One particularly interesting trend was the change in the global leaders’ rhetoric this year. Davos has always been the venue celebrating and embracing globalization. It has been the underlying premise of the World Economic Forum, that works to “advance multi-stakeholder partnerships to improve the state of the world”. This premise was the backdrop for China’s President Xi historic opening speech last year, asking everyone to commit to a growing, open economy. This year, leaders from Angela Merkel to Emmanuel Macron focused on promoting their countries and their competitiveness. Some, like Prime Minister Narendra Modi of India, paid lip service to globalization: “the solution to this worrisome situation against globalization is not isolation. The solution is in understanding and accepting change.” But at the same time saying that “we will have to accept the fact that globalization is slowly losing its luster.” He proceeded to promote India’s ambitious reforms, “rolling out the red carpet to international trade and investment”. Macron was quite direct in his efforts to attract investors to France and promised to “realign France to Germany and Northern Europe” in terms of productivity and competitiveness. France should become “a model in the fight against climate change,” he said, announcing, to great applause, that “we will close all our coal-fired power stations by 2021.” President Trump opened his speech almost reinforcing this trend saying that “he expected other leaders similarly to put their own countries first”, then proceeding to tout US tax reforms, regulations roll back and economic strength to attract foreign and home investors back to America. There were still defenders of multilateralism like Prime Minister Trudeau who opened his speech announcing that Canada and the ten other remaining members of the Trans-Pacific Partnership concluded discussions in Tokyo, on a new Comprehensive and Progressive Agreement for Trans-Pacific Partnership (CPTPP). But, overall there was a growing sense that domestic agendas were taking precedence over multilateral ones.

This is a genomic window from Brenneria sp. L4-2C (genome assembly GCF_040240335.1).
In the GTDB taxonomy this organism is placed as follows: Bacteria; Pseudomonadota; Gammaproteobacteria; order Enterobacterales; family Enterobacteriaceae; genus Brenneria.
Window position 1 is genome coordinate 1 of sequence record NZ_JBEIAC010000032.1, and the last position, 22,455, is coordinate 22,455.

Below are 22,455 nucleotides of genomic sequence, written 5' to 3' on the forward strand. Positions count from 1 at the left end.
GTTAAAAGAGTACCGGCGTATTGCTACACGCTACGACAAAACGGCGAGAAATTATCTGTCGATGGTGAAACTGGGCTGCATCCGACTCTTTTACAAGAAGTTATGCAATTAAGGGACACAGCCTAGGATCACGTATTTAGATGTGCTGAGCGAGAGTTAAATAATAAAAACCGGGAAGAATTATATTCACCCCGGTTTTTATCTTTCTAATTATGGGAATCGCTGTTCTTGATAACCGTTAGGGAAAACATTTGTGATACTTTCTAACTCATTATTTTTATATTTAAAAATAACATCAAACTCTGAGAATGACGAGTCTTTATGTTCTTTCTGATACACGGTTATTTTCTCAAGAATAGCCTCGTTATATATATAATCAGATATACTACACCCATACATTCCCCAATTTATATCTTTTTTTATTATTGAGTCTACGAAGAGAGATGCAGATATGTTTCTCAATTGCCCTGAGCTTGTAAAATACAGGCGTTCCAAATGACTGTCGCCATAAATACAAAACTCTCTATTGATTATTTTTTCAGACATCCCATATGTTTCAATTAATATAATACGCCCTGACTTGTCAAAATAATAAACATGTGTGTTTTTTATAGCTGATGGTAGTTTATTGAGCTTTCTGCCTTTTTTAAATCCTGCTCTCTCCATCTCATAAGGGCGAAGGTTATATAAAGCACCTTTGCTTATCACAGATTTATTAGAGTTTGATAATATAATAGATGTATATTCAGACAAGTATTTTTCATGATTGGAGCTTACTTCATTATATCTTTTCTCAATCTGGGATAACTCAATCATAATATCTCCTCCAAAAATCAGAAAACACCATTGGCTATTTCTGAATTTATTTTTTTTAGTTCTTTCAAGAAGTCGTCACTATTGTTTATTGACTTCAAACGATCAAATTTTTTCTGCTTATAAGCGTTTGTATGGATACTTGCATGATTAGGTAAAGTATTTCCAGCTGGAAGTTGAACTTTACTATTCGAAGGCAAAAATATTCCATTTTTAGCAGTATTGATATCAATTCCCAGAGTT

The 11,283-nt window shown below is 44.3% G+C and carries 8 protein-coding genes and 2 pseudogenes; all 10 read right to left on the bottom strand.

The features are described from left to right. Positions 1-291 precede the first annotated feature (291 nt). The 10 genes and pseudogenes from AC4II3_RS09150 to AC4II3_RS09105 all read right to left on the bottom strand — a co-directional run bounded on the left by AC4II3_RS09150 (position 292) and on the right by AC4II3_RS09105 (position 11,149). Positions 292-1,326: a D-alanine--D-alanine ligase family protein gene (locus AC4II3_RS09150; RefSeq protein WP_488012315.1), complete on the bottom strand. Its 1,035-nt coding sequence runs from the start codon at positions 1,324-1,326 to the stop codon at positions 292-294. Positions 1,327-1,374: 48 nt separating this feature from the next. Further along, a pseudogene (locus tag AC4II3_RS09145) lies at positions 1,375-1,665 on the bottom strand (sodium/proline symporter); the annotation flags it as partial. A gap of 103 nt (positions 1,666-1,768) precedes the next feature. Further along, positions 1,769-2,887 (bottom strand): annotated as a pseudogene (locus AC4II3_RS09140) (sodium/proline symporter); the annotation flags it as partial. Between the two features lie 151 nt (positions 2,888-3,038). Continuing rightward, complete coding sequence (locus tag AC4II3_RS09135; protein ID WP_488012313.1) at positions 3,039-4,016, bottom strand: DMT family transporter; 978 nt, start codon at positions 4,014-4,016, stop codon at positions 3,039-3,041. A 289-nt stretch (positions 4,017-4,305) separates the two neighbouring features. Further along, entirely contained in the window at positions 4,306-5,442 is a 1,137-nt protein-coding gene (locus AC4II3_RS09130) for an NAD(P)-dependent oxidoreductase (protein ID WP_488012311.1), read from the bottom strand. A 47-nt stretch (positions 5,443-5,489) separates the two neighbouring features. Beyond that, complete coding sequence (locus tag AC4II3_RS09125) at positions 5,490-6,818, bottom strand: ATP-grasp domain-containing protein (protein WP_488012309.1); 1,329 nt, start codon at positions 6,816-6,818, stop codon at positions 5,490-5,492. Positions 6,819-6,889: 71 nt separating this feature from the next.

New ways companies show up in Davos
In the twelve years I have been coming to Davos, I have seen a complete transformation of the annual WEF experience. If a decade ago, most of the sessions were confined to the Congress Center, with a sprinkle of a few social events and receptions in the evening, over the past couple of years, brands took over local storefronts, creating their own distinct “Davos experiences” on the main Promenade leading to the Congress Center. Women Equality lounge (powered by JPMorgan Chase, UBS, PepsiCo*, Twitter and others), Crypto currencies HQ, Johnson & Johnson* coLaboratory for the Future, Google’s Cloud Lounge and Facebook’s interactive exhibit – are just few of the examples of the new ways brands show up in Davos, inviting their key stakeholder audiences for unique interactive experience, private sessions and meetings in their own lounges.